Copyright IBM Corp. 2001

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that the same or similar results will be obtained elsewhere. Customers attempting to adapt these techniques to their own environments do so at their own risk. Any pointers in this publication to external Web sites are provided for convenience only and do not in any manner serve as an endorsement of these Web sites. The following terms are trademarks of the International Business Machines Corporation in the United States and/or other countries:
IBM CT e (logo) Lotus Notes Netfinity Redbooks Logo System/390 AS/400 Current Lotus Notes Redbooks RS/6000 XT

The following terms are trademarks of other companies: Tivoli, Manage. Anything. Anywhere.,The Power To Manage., Anything. Anywhere.,TME, NetView, Cross-Site, Tivoli Ready, Tivoli Certified, Planet Tivoli, and Tivoli Enterprise are trademarks or registered trademarks of Tivoli Systems Inc., an IBM company, in the United States, other countries, or both. In Denmark, Tivoli is a trademark licensed from Kjbenhavns Sommer - Tivoli A/S. C-bus is a trademark of Corollary, Inc. in the United States and/or other countries. Java and all Java-based trademarks and logos are trademarks or registered trademarks of Sun Microsystems, Inc. in the United States and/or other countries. Microsoft, Windows, Windows NT, and the Windows logo are trademarks of Microsoft Corporation in the United States and/or other countries. PC Direct is a trademark of Ziff Communications Company in the United States and/or other countries and is used by IBM Corporation under license. ActionMedia, LANDesk, MMX, Pentium and ProShare are trademarks of Intel Corporation in the United States and/or other countries. UNIX is a registered trademark in the United States and other countries

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licensed exclusively through The Open Group. SET, SET Secure Electronic Transaction, and the SET Logo are trademarks owned by SET Secure Electronic Transaction LLC. Other company, product, and service names may be trademarks or service marks of others.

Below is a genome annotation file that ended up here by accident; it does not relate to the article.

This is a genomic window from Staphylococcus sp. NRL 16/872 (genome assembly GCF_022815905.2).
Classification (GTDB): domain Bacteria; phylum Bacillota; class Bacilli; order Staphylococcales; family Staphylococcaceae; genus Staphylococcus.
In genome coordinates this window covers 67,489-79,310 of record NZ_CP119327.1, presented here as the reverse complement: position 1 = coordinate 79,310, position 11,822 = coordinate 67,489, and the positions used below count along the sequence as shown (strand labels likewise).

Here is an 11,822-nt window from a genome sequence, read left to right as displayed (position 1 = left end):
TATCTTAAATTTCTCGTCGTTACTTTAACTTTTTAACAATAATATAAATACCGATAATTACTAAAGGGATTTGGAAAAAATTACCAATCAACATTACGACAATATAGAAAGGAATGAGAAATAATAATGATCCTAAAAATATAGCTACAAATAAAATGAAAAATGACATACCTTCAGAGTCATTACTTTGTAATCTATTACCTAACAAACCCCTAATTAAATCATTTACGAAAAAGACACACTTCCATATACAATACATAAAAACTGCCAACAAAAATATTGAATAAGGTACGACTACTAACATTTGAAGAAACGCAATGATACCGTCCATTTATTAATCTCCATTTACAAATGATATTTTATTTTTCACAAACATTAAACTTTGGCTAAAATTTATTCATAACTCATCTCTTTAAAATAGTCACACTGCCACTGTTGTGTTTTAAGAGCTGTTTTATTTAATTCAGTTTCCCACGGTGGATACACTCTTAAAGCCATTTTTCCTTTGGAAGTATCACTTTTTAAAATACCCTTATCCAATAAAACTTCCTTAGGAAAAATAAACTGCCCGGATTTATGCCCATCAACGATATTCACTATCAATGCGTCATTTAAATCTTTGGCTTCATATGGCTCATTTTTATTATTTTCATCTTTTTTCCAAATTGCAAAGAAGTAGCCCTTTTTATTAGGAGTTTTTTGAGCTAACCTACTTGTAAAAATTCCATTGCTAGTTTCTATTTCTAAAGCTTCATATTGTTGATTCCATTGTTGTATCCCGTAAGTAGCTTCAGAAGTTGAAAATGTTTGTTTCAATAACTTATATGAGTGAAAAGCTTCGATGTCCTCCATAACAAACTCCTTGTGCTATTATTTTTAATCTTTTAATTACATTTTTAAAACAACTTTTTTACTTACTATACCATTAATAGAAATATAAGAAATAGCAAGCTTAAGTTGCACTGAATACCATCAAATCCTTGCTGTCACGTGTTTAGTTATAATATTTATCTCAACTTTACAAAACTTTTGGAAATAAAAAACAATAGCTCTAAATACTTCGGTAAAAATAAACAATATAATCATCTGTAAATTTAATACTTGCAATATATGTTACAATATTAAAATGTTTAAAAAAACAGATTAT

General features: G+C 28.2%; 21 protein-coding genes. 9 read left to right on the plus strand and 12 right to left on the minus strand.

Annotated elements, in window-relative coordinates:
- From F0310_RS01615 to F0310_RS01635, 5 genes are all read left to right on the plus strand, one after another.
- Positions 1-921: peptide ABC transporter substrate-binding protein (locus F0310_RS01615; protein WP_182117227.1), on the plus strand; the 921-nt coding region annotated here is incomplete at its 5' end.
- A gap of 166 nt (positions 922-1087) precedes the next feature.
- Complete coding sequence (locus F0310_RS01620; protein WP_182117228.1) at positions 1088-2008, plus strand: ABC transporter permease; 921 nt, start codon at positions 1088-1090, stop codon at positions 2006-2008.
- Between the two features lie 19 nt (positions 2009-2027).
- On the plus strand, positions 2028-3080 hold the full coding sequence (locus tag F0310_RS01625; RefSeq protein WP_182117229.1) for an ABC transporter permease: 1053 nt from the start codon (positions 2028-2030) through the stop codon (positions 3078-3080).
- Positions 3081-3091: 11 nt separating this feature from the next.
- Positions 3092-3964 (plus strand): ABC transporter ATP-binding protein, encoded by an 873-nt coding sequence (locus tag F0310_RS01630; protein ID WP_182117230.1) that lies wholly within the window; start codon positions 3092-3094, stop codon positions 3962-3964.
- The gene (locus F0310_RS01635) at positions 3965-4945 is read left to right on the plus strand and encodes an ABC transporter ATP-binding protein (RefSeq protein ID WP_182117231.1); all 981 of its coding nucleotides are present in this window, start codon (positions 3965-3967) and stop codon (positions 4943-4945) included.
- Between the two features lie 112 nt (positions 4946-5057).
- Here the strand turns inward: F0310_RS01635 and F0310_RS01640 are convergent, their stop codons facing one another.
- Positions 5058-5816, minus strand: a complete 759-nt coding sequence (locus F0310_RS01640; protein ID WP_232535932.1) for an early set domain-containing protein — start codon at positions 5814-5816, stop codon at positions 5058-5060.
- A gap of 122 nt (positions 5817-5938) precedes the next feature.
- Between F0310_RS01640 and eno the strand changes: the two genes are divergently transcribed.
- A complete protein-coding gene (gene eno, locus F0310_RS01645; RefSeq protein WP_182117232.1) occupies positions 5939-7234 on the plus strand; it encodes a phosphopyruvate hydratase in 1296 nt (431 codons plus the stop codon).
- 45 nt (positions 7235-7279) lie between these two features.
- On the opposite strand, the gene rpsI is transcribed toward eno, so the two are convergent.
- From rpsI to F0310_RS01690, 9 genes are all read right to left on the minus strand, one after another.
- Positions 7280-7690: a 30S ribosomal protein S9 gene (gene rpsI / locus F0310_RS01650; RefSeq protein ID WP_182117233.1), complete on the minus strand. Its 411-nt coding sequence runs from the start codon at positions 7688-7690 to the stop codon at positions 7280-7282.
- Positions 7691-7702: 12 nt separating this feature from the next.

Appendix C. Special notices

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Appendix D. Related publications


The publications listed in this section are considered particularly suitable for a more detailed discussion of the topics covered in this redbook.

D.1 IBM Redbooks collections


Redbooks are also available on the following CD-ROMs. Click the CD-ROMs button at ibm.com/redbooks for information about all the CD-ROMs offered, updates and formats.
CD-ROM Title Collection Kit Number IBM System/390 Redbooks Collection SK2T-2177 IBM Networking Redbooks Collection SK2T-6022 IBM Transaction Processing and Data Management Redbooks Collection SK2T-8038 IBM Lotus Redbooks Collection SK2T-8039 Tivoli Redbooks Collection SK2T-8044 IBM AS/400 Redbooks Collection SK2T-2849 IBM Netfinity Hardware and Software Redbooks Collection SK2T-8046 IBM RS/6000 Redbooks Collection SK2T-8043 IBM Application Development Redbooks Collection SK2T-8037 IBM Enterprise Storage and Systems Management Solutions SK3T-3694

D.2 Other resources


These publications are also relevant as further information sources: Tivoli Workload Scheduler 7.0 Reference Guide, GC32-0424 Tivoli Workload Scheduler 7.0 Planning and Installation Guide, GC32-0422 Tivoli Workload Scheduler 7.0 Users Guide,GC32-0423 Tivoli Storage Manager for AIX Administrators Reference, GC35-0404

D.3 Referenced Web sites


These Web sites are also relevant as further information sources: http://www.tivoli.com/ Tivolis external Web site

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How to get IBM Redbooks


This section explains how both customers and IBM employees can find out about IBM Redbooks, redpieces, and CD-ROMs. A form for ordering books and CD-ROMs by fax or e-mail is also provided. Redbooks Web Site ibm.com/redbooks Search for, view, download, or order hardcopy/CD-ROM Redbooks from the redbooks Web site. Also read redpieces and download additional materials (code samples or diskette/CD-ROM images) from this redbooks site. Redpieces are redbooks in progress; not all redbooks become redpieces and sometimes just a few chapters will be published this way. The intent is to get the information out much quicker than the formal publishing process allows. E-mail Orders Send orders by e-mail including information from the IBM Redbooks fax order form to: In United States or Canada Outside North America Telephone Orders United States (toll free) Canada (toll free) Outside North America 1-800-879-2755 1-800-IBM-4YOU Country coordinator phone number is in the How to Order section at this site: http://www.elink.ibmlink.ibm.com/pbl/pbl e-mail address pubscan@us.ibm.com Contact information is in the How to Order section at this site: http://www.elink.ibmlink.ibm.com/pbl/pbl